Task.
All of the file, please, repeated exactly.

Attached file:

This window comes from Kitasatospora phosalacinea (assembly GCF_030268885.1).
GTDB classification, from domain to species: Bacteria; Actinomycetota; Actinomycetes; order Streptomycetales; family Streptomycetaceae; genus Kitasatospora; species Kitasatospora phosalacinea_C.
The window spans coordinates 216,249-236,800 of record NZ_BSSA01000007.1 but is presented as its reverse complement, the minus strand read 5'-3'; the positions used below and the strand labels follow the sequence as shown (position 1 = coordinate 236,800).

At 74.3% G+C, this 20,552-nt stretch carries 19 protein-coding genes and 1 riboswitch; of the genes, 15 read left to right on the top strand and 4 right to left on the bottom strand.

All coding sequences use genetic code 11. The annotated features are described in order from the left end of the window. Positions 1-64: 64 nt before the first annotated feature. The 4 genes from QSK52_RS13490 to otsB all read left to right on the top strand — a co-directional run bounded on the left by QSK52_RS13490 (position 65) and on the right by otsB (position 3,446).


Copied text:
This window comes from Kitasatospora phosalacinea (assembly GCF_030268885.1).
GTDB classification, from domain to species: Bacteria; Actinomycetota; Actinomycetes; order Streptomycetales; family Streptomycetaceae; genus Kitasatospora; species Kitasatospora phosalacinea_C.
The window spans coordinates 216,249-236,800 of record NZ_BSSA01000007.1 but is presented as its reverse complement, the minus strand read 5'-3'; the positions used below and the strand labels follow the sequence as shown (position 1 = coordinate 236,800).

At 74.3% G+C, this 20,552-nt stretch carries 19 protein-coding genes and 1 riboswitch; of the genes, 15 read left to right on the top strand and 4 right to left on the bottom strand.

All coding sequences use genetic code 11. The annotated features are described in order from the left end of the window. Positions 1-64: 64 nt before the first annotated feature. The 4 genes from QSK52_RS13490 to otsB all read left to right on the top strand — a co-directional run bounded on the left by QSK52_RS13490 (position 65) and on the right by otsB (position 3,446).